About 10 minutes after I decided to try temporarily removing Google from my life—an experiment I hoped would illuminate how much Alphabet’s giant dominates online existence—I messed it all up.
I spotted a video of Donald Glover, co-star of “Solo: A Star Wars Story,” giving a Millennium Falcon tour. Even on my most careful guard, I still clicked the red play button. A few seconds in, I realized I was watching YouTube—Google’s YouTube.
Google is so woven into the fabric of the internet it’s all but impossible to avoid. It’s where billions of users find, create and store important information, where they work and distract themselves from working. You can quit Facebook or take a Twitter break and barely notice, save for an increased sense of boredom in the Starbucks line. Google, you’d miss.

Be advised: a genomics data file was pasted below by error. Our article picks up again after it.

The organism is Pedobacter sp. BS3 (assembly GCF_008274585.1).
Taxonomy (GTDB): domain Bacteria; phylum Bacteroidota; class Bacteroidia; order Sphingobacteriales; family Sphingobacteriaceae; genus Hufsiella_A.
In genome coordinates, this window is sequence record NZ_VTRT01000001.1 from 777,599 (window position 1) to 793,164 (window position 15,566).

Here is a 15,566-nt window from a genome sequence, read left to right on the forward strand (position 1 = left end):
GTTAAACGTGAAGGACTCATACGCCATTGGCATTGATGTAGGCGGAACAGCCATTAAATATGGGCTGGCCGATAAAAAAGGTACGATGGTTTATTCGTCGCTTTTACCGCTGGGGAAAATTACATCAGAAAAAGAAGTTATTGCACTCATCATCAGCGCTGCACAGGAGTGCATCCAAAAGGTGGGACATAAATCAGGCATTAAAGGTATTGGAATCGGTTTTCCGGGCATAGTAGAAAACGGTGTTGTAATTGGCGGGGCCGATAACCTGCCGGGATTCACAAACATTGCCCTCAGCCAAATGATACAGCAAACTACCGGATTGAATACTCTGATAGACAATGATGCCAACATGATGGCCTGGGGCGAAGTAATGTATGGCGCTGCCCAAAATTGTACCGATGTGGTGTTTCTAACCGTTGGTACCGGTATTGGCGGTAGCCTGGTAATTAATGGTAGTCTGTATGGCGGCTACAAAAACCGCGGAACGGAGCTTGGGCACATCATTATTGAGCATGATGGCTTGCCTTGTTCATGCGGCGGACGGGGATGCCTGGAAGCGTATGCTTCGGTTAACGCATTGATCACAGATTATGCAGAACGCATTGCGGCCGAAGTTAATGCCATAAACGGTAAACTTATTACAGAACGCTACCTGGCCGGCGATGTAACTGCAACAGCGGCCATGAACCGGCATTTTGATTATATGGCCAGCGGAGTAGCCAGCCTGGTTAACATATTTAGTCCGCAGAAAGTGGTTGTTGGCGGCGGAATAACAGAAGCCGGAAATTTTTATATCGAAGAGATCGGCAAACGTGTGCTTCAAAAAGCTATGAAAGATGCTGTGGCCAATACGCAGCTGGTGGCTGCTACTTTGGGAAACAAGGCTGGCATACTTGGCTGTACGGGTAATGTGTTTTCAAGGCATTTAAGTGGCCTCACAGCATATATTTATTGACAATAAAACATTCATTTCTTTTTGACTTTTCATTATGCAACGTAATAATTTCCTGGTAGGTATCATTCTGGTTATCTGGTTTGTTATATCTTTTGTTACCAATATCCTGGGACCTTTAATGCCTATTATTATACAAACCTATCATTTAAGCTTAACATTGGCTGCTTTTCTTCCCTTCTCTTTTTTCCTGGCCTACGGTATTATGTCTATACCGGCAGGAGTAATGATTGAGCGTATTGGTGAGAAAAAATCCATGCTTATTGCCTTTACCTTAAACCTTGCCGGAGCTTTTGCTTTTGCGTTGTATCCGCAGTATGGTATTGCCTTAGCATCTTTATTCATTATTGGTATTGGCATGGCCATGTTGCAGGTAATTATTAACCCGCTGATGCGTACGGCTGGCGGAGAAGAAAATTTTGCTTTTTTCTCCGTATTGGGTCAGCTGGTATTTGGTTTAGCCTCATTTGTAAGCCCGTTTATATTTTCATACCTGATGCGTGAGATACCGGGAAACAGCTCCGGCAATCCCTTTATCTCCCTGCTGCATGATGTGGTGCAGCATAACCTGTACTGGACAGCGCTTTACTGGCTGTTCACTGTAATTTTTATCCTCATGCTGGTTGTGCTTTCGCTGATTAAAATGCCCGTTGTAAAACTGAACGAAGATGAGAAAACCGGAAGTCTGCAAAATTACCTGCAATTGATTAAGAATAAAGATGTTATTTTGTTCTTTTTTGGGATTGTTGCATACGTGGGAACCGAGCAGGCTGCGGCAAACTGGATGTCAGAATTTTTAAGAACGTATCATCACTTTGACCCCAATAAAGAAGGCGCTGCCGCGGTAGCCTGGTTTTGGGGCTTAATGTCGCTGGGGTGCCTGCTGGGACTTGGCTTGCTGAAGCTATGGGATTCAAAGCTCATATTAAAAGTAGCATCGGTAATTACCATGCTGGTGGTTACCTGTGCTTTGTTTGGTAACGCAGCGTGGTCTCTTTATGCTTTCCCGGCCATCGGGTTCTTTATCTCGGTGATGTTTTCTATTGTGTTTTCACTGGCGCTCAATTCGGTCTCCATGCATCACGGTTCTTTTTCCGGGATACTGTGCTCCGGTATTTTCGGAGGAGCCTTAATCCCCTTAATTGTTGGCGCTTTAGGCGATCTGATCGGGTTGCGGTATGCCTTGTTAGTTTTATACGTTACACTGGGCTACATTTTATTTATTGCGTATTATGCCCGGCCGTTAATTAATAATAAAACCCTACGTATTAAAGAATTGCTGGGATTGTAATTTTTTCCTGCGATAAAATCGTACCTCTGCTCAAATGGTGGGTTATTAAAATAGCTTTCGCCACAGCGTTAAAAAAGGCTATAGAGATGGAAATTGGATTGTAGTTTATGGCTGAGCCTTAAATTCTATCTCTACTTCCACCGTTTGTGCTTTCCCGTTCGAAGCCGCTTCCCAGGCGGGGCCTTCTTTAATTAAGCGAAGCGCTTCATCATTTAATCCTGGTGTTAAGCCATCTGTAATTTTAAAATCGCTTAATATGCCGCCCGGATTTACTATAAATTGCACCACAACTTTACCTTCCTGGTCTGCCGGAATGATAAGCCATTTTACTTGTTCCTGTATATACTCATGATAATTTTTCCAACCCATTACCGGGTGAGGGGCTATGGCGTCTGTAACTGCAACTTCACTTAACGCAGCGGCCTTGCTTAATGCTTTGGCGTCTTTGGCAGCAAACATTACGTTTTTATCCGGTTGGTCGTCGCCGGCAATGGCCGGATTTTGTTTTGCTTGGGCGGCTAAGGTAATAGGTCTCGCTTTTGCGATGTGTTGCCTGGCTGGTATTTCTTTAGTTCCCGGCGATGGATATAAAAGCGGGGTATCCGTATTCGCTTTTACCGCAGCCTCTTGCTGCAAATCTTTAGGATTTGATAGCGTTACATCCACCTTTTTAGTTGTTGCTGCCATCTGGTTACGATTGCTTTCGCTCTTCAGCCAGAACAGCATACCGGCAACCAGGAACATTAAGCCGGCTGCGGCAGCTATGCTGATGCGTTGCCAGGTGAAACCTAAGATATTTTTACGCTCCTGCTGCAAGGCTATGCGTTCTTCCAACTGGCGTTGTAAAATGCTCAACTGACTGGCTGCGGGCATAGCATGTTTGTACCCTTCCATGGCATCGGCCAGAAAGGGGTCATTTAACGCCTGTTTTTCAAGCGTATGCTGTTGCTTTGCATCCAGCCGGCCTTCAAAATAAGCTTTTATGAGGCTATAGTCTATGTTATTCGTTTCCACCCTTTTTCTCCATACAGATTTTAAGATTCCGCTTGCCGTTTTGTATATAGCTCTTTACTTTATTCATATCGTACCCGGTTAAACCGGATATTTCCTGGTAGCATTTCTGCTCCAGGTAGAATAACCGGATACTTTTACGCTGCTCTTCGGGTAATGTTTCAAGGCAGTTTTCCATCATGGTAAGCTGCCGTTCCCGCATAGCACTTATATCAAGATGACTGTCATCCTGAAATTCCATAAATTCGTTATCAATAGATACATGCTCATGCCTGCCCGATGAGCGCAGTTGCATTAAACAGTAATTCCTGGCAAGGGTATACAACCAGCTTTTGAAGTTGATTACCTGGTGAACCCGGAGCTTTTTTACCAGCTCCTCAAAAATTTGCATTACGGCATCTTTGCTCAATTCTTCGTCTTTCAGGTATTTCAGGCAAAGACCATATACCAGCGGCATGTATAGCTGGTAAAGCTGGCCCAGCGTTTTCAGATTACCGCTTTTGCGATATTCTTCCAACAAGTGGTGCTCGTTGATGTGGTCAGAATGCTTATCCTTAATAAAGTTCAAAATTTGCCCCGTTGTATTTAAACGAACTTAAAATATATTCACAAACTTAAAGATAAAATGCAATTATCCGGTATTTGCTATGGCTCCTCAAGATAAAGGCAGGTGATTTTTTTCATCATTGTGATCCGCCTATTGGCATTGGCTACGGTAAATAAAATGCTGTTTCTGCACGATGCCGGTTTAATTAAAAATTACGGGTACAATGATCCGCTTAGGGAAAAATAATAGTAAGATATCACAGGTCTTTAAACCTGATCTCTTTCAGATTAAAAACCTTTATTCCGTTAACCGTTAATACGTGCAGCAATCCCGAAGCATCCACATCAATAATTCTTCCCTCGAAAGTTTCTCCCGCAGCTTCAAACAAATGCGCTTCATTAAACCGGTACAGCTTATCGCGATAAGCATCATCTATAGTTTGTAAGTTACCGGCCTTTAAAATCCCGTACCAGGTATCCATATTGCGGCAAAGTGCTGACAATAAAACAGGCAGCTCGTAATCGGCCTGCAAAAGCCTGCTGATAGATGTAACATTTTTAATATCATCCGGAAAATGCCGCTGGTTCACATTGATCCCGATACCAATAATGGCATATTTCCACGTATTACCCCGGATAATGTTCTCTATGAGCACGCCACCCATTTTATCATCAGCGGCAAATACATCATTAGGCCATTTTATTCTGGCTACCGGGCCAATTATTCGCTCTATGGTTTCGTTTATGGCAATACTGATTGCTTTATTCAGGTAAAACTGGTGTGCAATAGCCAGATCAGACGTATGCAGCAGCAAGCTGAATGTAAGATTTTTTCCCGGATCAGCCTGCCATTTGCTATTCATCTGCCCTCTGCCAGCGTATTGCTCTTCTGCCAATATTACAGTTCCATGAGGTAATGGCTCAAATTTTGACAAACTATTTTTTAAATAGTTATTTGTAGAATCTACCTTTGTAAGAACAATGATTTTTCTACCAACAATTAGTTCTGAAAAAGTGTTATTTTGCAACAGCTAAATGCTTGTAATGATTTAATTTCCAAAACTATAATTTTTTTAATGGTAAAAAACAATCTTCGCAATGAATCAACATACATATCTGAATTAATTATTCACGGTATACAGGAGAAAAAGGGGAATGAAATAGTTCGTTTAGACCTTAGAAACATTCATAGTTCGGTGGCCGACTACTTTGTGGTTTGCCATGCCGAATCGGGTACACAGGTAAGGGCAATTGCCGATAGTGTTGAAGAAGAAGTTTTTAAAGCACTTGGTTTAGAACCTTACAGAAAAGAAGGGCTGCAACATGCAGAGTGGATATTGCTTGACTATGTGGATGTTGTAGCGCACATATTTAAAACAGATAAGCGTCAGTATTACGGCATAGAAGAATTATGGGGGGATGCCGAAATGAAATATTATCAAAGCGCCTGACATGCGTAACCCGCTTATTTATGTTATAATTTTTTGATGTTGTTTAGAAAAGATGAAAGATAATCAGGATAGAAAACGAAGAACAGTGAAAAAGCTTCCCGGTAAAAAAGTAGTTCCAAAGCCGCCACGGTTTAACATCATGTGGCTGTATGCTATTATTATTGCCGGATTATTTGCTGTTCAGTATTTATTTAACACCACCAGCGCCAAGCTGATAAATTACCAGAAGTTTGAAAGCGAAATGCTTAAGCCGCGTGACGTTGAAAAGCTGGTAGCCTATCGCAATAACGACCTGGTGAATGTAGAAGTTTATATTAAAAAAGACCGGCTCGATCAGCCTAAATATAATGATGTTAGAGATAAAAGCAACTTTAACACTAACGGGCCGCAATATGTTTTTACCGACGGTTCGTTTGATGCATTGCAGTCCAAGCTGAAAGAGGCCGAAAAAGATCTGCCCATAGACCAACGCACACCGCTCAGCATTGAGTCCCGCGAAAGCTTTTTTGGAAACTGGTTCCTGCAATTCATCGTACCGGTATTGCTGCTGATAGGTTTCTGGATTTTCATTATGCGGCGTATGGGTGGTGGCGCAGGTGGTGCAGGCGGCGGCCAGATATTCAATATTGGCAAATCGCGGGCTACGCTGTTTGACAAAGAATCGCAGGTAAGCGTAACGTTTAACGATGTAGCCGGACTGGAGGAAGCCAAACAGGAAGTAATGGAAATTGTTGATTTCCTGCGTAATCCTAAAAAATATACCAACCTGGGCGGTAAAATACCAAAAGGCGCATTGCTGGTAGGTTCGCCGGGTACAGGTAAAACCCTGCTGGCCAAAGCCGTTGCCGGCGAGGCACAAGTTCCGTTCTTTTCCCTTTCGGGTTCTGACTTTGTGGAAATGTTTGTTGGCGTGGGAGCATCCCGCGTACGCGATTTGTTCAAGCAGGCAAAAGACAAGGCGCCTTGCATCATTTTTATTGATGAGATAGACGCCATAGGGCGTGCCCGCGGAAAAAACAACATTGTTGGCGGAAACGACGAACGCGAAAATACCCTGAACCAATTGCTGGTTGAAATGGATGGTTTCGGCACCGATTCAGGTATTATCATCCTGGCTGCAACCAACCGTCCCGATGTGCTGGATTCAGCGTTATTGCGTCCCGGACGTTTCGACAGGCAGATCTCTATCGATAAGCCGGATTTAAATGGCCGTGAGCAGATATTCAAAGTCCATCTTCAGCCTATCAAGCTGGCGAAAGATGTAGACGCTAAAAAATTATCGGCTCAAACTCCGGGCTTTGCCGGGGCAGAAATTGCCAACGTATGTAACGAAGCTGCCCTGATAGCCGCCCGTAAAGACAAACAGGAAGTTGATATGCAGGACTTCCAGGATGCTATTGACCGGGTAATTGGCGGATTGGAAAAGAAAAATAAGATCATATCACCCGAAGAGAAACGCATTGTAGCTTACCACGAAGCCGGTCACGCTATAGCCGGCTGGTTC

But even more than other companies offering free services, Google collects astounding amounts of data about you and uses it to sell ads. I’m happy with Google, because to date there haven’t been reports of catastrophic breaches or data-sharing scandals on the level of Facebook’s Cambridge Analytica nightmare. If Google springs a leak, it could be disastrous.
That’s why I set out to leave Google’s planet of intertwined products and services. And when I did, I was surprised to find how many strong alternatives had survived its gravitational pull.